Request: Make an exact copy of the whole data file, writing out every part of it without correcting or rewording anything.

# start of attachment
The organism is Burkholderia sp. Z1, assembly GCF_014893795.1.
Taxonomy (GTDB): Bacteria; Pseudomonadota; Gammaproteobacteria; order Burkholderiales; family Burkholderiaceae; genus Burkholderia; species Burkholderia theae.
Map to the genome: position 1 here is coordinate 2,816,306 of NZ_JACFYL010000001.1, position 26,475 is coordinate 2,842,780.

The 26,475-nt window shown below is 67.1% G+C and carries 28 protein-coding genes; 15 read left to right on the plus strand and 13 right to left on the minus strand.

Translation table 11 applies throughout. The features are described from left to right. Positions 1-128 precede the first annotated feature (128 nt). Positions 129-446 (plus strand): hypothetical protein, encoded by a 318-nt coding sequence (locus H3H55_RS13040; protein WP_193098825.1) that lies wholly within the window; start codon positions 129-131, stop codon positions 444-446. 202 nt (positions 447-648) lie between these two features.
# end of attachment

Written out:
The organism is Burkholderia sp. Z1, assembly GCF_014893795.1.
Taxonomy (GTDB): Bacteria; Pseudomonadota; Gammaproteobacteria; order Burkholderiales; family Burkholderiaceae; genus Burkholderia; species Burkholderia theae.
Map to the genome: position 1 here is coordinate 2,816,306 of NZ_JACFYL010000001.1, position 26,475 is coordinate 2,842,780.

The 26,475-nt window shown below is 67.1% G+C and carries 28 protein-coding genes; 15 read left to right on the plus strand and 13 right to left on the minus strand.

Translation table 11 applies throughout. The features are described from left to right. Positions 1-128 precede the first annotated feature (128 nt). Positions 129-446 (plus strand): hypothetical protein, encoded by a 318-nt coding sequence (locus H3H55_RS13040; protein WP_193098825.1) that lies wholly within the window; start codon positions 129-131, stop codon positions 444-446. 202 nt (positions 447-648) lie between these two features.